One school of writing advice tells you to write the way you speak. Steve Olenski clearly subscribes to this school. As a writer, as a marketer, as a human, Steve enjoys telling it like it is. His enthusiasm for the potential good (and let’s face it, the bad) in the marketing world jumps off the proverbial page in his regular columns for the site.
When he’s not sharing tips for how marketers can level up their customer experience game, Steve serves as the director of CMO content and strategy at Oracle.
What Matters Is What Consumers Think
What excites you about your field today?
One thing that excites me is the pending loss of Google third party cookies. While that may sound odd — being excited about something going away that so many marketers have relied on for years — as a former copywriter, I am very excited about the importance both the written word and design will play.
If people could use only one word to describe you, what word would you want them to use?
What work-related trend will you be watching in the year(s) ahead?
The trend I will be watching is the story of brick and mortar locations. Pre-pandemic we heard and saw the great decline in brick and mortar locations. The pandemic exacerbated it for sure. We began to see a bit of a return post-vaccine and now it is shifting back the other way. Being the people person I am, combined with the marketer in me who has studied and written about customer experience, I am very hopeful that the trend of in-person experiences will never go away entirely.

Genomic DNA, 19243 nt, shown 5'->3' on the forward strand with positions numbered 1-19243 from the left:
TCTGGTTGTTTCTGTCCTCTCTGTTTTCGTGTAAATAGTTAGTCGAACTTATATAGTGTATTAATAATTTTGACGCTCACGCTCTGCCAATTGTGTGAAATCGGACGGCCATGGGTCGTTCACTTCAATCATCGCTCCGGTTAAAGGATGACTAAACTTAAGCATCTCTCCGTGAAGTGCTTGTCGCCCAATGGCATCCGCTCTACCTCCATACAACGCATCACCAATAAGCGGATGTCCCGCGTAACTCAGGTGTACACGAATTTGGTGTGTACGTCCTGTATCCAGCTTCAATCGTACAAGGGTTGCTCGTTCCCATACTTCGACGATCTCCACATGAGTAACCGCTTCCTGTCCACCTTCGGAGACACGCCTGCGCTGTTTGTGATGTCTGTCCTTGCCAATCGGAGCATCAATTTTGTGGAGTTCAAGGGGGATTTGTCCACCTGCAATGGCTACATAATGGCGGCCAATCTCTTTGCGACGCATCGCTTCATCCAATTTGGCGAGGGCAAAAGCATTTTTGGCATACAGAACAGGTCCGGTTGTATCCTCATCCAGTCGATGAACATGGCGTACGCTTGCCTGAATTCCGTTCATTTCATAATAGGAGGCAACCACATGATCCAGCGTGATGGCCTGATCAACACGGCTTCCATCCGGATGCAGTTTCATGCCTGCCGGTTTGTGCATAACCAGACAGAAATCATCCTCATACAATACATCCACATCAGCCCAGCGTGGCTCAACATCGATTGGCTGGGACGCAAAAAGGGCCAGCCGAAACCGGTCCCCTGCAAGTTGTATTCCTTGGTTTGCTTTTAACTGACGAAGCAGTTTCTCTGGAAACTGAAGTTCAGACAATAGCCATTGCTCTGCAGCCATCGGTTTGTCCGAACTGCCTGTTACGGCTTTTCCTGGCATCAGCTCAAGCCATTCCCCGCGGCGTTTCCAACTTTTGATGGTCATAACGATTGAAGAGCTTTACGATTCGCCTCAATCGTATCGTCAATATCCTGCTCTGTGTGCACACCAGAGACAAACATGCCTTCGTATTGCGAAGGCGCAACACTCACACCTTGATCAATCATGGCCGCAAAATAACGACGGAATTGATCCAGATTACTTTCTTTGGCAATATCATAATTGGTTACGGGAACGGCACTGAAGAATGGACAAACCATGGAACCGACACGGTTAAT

What’s one work-related trend that surprised you? (could be from any point in your career)
I don’t know if this is a trend but what has surprised and surprises me every time I read research to this effect is that marketers/brands/advertisers still don’t get the fact that they are no longer in control. It doesn’t matter what they think about a given product, service, etc. — what does matter is what consumers think. How many surveys do we need to read showing what marketers think consumers want and like? No one cares!
What’s the best piece of advice you ever received?
As a follow up to the previous question, the best advice I ever got was to stop worrying about what others thought and said about me. To always be myself, stay true to who I am and those who matter to me will understand and those who don’t, won’t And you will quickly be able to make that distinction and what you find may surprise and disappoint you.
If you could make one wish for your industry for 2022, what would it be?
My wish is this: To stop trying to sell we consumers at every single turn via every single communication. Years ago, rummaging through the basement of The Library of Congress I discovered, in an old tin can, The N.A.S. Doctrine. Penned on parchment paper, the Doctrine decreed that those peddling their products, services and wares need not try to sell said items all the time. OK, I really didn’t find it in the Library of Congress but there is such a doctrine. You can read about it here. But the point is, my wish is for brands of all sizes to stop the insanity. We know you’re in business to make money. We get it. But we will decide if/when we will buy your (insert name here).